Successful Living Through Self-Trust

Believe in You

Successful Living Through Self-Trust


      From the age of thirteen to fifteen I have always been reminded that this will be the best part of my life. I’m living for free in a home where food, electricity, and clothes are free. I am reminded I live a life without the responsibility for other people and I don’t work a nine to five ,  I work at a restaurant for three days a week and go to school five days a week from seven to three. I am free to do what I please, or so I am told.

From the moment you enter a health classroom in elementary school, it is embedded into you that drinking, drugs, and smoking will kill you. The poster strung in classrooms and across school hallways preach safety and healthy lifestyles. The colorful posters with teens around my age now, playing on swing sets and playground equipment, they are meant to show us what life will be if we stay healthy as teenagers. I believed these posters, I think everyone my age did, how could you not trust what people had told you since the start of schooling. I live in a small town, everyone knows everything about everyone, and in middle school, no one would talk about drugs or alcohol, we all knew it was bad so why try it. In the required health class we all had to take once a year, the same lessons were taught with the exact same colorful posters. I believed that the way movies and tv shows portray school while being a teenage and all the underage drinking is incorrect, because in my tiny town that was unheard of.

My freshman year began and I heard all the stories from people in different schools about how bad the drug and alcohol problem was at their schools, I remained oblivious to the issue at hand, I believed that my school was perfect. When the summer of sophomore year came around I was faced with peer pressure head on. A night that I thought was going to be spent talking about boys and drama soon turned into drunken laughter and a beer bottle being shoved in my hand by one of my best friends. She didn’t tell me I had to drink, she didn’t call me names from refusing the drink she had snuck from her parents fridge, it was what I feared she would say or do if I chose not to drink. I put the bottle down and told them I finished drinking it  because I feared of getting caught or not being considered “cool” for doing what I was taught was so bad for you. For the past 14 years I lived in belief that peer pressure didn’t exist, but subconsciously I pressured myself into lying in fear of being made fun of. Fast forward to October of this year, me and some friends were preparing for a party in our town. A few days before the party someone asked me if I wanted to smoke with him during the party, I told him no because I was scared of being caught. He proceeded to ask me if I had ever smoked  before, I told him the truth which is no, I never have. After he heard my response he started to laugh, he began to call me names for refusing and the overwhelming fear of being made fun of came over me and I questioned if I should say yes to his offer in fear of his persistent demeaning comments. Common sense came over me and I realized that by me saying yes, that I am compromising my beliefs and ideals on health and what I wanted for myself in the future to be cool, when did popularity become embedded in my head as importance. I felt like my life was no longer free, like I was being controlled by what others saw me as.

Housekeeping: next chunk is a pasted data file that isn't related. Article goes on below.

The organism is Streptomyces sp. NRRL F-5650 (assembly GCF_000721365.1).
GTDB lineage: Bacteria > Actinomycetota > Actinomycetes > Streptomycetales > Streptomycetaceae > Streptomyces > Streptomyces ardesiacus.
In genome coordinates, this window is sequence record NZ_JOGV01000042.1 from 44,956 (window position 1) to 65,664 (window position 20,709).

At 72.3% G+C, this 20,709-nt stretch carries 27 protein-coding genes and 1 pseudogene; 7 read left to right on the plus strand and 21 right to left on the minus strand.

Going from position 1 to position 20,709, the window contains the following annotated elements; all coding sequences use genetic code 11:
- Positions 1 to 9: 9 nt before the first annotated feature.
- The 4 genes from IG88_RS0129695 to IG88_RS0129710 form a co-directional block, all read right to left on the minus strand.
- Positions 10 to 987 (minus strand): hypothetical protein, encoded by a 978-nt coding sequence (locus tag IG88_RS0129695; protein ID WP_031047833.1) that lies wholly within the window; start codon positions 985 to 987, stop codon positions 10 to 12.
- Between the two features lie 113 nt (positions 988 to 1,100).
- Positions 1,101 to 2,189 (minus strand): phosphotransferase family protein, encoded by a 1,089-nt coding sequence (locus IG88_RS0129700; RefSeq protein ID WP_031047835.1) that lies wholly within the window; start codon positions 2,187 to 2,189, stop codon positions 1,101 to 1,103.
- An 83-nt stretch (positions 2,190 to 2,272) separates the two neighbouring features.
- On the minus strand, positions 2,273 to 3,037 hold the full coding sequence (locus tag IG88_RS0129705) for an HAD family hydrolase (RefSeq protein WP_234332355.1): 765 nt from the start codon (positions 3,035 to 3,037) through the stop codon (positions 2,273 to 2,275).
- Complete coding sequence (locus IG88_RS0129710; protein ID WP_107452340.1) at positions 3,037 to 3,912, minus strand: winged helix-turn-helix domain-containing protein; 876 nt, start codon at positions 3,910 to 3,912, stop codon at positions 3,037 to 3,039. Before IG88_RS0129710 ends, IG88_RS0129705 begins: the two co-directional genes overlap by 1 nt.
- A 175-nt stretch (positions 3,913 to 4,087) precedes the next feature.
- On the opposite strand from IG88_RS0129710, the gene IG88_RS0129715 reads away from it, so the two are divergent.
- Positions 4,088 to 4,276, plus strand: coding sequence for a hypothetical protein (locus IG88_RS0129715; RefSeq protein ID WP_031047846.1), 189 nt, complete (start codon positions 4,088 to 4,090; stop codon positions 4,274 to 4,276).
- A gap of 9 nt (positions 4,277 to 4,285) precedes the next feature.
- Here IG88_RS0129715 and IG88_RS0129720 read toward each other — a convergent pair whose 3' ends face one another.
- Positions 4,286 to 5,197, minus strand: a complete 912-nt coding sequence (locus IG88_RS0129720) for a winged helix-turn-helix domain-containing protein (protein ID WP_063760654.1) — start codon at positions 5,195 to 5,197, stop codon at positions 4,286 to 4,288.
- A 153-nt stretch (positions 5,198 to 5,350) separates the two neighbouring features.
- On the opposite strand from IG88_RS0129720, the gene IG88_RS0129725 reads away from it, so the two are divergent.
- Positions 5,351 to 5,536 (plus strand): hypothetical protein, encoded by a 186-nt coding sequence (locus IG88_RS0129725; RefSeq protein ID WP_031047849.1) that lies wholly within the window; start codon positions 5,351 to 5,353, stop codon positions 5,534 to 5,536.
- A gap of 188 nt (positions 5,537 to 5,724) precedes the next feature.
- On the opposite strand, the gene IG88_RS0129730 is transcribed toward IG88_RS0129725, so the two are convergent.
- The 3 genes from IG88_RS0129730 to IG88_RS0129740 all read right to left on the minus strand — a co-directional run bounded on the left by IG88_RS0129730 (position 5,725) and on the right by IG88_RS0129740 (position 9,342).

Teens my age have no idea who they are, they all just want to be popular and be the top of the totem pole, so they follow what others tell them to do. We all just want to fit in and be happy, it’s impossible to fit in if you don’t conform to what everyone else is doing. Society tells us all to become the same person to fit in and we all push away what makes us different in order to follow what everyone tells us what to look and act like. I have always thought I was nothing like the popular kids who hide their personalities to be “cool”, I was myself and I was happy about that. But I still feared not being considered “cool” , I still feared being considered different from everyone else. The pressure put on us to be popular showed me how stupid society is, that if I make a healthy decision I am criticized by my peers, and I should value my health more highly than what others think of me. High school only lasts four years and so does the popularity and social rank that comes with it, but if I make unhealthy decisions now because I want to be “popular” for the next four years, I will be impacting my life for the next 60 years. I am my own person, I do not need the approval of other people to be happy.

I sure hope this isn’t the best part of my life, I really hope that the stress and pressure put on us as teenagers will fade, I hope I’ll learn that doing bad things isn’t cool, it doesn’t make you better than someone. Kids my age worry about never feeling good enough, so they resort to other things like drugs and alcohol. Society makes us all feel like we must conform to the mold of popularity, which in 2017, is drinking, smoking and not caring about grades. This is not the best part of my life, I may not have to pay taxes or be responsible for another human, but I am responsible for my future and making sure that the best part of my life is not feeling this pressure.

-Teen Identity Graduate

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